A new age for Lingnan University

As Lingnan University welcomes a new president, the institution is ready to embrace the future – without forgetting the successes of its past

Tracing its roots back to 1888, Lingnan University was founded in Guangzhou as Canton Christian College. The university has been on a varied and historically important journey since then. After facing significant disruption during World War Two and the post-war development period until 1952, the institution was eventually re-established in Hong Kong as Lingnan College in 1967 before being renamed Lingnan University in 1999.

Today, Lingnan University is renowned as a global education leader, leveraging partnerships with more than 250 institutions around the world, across 49 countries. It offers a broad-based curriculum that follows best practice in liberal arts education.

As with other higher education institutions, Lingnan University’s success is a collective effort by its founders, pioneers, dedicated alumni, staff and students. The university owes part of this success to its former presidents – from its founding. It now operates under the leadership of S. Joe Qin – an education leader and renowned scholar with a diverse range of experiences to draw from.

“I was educated in automation at Tsinghua University in China up until my master’s degree, at which point I decided to study a PhD in chemical engineering at the University of Maryland in the US,” Qin explains. “After that, I gained three years’ experience in industry as a principal engineer, before moving back into academia as a professor for 25 years in the US. In January 2020, I returned to Hong Kong, initially to become the first dean at the School of Data Science at the City University of Hong Kong.” Qin’s work has earned him fellowship status in the US National Academy of Inventors, the American Institute of Chemical Engineers, the Institute of Electrical and Electronics Engineers and the International Federation of Automatic Control.

Qin’s career journey comprises more than 30 years of experience – even if you only consider the time following the conclusion of his PhD. This will serve him well as he begins his presidency at Lingnan University, particularly as he has worked at various institutions and in different regions. “During my time as vice-dean at the University of Southern California’s School of Engineering, I also spent three years on leave as vice-president at The Chinese University of Hong Kong, Shenzhen,” Qin says. “This involved working on a brand-new campus, helping to establish a number of campus-based services for students and faculty members.”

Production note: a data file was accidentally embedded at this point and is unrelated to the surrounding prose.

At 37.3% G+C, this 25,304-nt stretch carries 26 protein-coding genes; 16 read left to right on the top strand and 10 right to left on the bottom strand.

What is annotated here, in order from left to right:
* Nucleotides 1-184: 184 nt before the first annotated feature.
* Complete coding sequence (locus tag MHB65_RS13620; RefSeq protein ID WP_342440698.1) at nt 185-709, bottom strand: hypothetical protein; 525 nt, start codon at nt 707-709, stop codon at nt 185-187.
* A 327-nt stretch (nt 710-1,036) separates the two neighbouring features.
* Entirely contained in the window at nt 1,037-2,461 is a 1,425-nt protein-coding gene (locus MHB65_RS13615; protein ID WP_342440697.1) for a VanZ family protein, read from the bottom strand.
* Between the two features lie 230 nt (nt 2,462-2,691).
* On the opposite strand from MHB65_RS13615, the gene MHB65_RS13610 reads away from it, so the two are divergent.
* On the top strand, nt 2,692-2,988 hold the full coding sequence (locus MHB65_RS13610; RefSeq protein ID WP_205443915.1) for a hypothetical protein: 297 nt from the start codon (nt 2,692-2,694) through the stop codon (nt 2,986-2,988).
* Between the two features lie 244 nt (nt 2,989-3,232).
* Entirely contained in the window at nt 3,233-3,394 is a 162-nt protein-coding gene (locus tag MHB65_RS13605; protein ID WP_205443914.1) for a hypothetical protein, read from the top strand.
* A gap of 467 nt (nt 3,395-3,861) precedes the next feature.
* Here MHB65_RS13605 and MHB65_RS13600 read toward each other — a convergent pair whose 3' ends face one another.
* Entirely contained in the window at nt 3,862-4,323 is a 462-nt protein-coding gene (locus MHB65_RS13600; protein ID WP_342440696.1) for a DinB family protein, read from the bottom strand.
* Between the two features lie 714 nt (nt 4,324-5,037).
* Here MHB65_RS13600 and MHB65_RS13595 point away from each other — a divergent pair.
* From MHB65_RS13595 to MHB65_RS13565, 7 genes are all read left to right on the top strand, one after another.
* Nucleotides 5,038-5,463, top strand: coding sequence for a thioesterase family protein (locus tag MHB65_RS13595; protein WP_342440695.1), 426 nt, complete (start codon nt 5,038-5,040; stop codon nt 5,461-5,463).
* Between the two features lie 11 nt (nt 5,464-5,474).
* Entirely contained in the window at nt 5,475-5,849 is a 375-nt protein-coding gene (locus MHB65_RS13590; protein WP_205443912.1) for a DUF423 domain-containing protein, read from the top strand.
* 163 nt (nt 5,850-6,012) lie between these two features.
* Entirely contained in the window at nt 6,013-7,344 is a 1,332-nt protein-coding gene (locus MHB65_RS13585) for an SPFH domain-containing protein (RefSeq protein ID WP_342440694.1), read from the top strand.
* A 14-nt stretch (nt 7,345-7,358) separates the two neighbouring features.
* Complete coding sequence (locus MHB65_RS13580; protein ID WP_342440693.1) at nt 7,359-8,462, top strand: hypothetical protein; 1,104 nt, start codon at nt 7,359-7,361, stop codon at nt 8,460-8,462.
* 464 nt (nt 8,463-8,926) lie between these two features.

More than his experience alone, however, Qin’s passion for education will prove extremely important to his presidency. “I believe higher education and innovation through research and teaching are hugely important,” he notes. “Having seen the education systems in both the US and Hong Kong, I have experience of the elements that could benefit education in mainland China – not only in terms of developing students with first-rate academic credentials but also supporting them as they become good all-around people.”

The presidency at Lingnan University attracted Qin not only as a means of fulfilling his passions but also because he believes that his prior experience enables him to contribute to the institution and its students. “The presidency is hugely inspiring to me for several reasons,” Qin says. “First of all, Lingnan University has a deep history and heritage spanning more than 135 years in the higher education space. It has already played a leading role in modernising China’s higher education sector, having housed a number of great scholars over the years.”